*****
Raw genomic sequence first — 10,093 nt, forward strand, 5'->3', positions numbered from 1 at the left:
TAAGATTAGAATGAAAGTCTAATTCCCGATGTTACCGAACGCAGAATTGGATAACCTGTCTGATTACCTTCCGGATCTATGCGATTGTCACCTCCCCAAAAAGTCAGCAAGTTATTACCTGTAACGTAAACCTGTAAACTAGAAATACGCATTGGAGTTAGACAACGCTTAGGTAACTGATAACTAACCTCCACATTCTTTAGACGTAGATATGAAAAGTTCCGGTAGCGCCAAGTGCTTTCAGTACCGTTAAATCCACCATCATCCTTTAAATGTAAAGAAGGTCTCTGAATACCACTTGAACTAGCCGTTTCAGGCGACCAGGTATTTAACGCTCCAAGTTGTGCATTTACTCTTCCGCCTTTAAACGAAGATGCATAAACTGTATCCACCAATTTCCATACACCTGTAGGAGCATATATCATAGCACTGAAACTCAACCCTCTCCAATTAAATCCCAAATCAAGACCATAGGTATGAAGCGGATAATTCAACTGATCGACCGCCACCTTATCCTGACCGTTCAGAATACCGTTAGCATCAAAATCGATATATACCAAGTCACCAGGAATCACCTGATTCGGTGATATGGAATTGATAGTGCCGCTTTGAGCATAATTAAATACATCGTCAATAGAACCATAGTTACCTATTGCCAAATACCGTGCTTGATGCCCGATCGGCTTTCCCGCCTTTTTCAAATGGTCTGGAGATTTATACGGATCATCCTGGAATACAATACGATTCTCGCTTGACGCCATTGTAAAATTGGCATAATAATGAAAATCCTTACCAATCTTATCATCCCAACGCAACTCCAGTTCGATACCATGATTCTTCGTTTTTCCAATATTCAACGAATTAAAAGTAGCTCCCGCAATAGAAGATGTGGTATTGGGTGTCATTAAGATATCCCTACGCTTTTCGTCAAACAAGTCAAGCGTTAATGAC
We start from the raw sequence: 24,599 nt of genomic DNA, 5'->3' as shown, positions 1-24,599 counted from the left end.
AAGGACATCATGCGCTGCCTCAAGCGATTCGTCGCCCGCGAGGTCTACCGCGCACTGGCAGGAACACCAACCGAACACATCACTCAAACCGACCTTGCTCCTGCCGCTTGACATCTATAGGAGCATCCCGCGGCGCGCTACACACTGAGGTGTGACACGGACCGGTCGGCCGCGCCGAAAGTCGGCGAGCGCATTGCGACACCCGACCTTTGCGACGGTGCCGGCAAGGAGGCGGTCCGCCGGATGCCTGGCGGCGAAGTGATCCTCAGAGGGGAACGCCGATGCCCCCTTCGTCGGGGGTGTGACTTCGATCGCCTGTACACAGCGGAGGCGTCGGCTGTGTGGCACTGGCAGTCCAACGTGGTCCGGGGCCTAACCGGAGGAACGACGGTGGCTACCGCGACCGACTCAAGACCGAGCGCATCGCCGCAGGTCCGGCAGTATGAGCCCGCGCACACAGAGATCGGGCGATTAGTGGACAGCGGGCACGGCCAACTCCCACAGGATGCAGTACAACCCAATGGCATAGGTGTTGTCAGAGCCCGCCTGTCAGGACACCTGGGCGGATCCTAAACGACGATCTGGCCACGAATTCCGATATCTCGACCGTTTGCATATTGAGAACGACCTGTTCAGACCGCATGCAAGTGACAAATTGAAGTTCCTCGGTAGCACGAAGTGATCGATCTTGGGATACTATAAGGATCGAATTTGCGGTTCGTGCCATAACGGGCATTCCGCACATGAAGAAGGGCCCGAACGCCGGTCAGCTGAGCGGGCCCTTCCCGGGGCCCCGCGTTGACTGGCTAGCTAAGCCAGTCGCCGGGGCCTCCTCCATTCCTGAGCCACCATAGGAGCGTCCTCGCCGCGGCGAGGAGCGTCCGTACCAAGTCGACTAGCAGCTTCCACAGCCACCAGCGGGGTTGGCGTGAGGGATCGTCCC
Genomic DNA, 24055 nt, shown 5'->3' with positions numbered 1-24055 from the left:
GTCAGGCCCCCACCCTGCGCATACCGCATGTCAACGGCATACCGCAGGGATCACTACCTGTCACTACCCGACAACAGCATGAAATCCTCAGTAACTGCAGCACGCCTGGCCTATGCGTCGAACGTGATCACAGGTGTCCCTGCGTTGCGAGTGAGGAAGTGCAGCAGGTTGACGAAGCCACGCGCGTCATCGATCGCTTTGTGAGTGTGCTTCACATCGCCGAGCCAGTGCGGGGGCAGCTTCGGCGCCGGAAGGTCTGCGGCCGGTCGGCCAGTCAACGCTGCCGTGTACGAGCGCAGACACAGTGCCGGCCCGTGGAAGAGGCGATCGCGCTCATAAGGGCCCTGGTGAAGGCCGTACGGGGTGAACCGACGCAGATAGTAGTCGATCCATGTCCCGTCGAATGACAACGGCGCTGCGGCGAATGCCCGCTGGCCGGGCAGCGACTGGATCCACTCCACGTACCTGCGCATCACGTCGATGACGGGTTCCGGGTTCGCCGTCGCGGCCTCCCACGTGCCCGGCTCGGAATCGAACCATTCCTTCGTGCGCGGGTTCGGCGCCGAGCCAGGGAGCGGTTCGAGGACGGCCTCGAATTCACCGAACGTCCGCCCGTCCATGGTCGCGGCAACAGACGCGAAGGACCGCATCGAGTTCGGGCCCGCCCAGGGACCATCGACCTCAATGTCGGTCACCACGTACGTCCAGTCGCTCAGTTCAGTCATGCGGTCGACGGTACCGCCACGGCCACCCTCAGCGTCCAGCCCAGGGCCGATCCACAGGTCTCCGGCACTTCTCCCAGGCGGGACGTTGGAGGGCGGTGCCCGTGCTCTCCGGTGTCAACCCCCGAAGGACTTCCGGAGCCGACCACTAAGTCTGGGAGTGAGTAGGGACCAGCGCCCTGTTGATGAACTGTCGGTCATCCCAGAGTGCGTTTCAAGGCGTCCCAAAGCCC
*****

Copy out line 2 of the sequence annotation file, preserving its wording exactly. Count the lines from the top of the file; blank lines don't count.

TAAGATTAGAATGAAAGTCTAATTCCCGATGTTACCGAACGCAGAATTGGATAACCTGTCTGATTACCTTCCGGATCTATGCGATTGTCACCTCCCCAAAAAGTCAGCAAGTTATTACCTGTAACGTAAACCTGTAAACTAGAAATACGCATTGGAGTTAGACAACGCTTAGGTAACTGATAACTAACCTCCACATTCTTTAGACGTAGATATGAAAAGTTCCGGTAGCGCCAAGTGCTTTCAGTACCGTTAAATCCACCATCATCCTTTAAATGTAAAGAAGGTCTCTGAATACCACTTGAACTAGCCGTTTCAGGCGACCAGGTATTTAACGCTCCAAGTTGTGCATTTACTCTTCCGCCTTTAAACGAAGATGCATAAACTGTATCCACCAATTTCCATACACCTGTAGGAGCATATATCATAGCACTGAAACTCAACCCTCTCCAATTAAATCCCAAATCAAGACCATAGGTATGAAGCGGATAATTCAACTGATCGACCGCCACCTTATCCTGACCGTTCAGAATACCGTTAGCATCAAAATCGATATATACCAAGTCACCAGGAATCACCTGATTCGGTGATATGGAATTGATAGTGCCGCTTTGAGCATAATTAAATACATCGTCAATAGAACCATAGTTACCTATTGCCAAATACCGTGCTTGATGCCCGATCGGCTTTCCCGCCTTTTTCAAATGGTCTGGAGATTTATACGGATCATCCTGGAATACAATACGATTCTCGCTTGACGCCATTGTAAAATTGGCATAATAATGAAAATCCTTACCAATCTTATCATCCCAACGCAACTCCAGTTCGATACCATGATTCTTCGTTTTTCCAATATTCAACGAATTAAAAGTAGCTCCCGCAATAGAAGATGTGGTATTGGGTGTCATTAAGATATCCCTACGCTTTTCGTCAAACAAGTCAAGCGTTAATGAC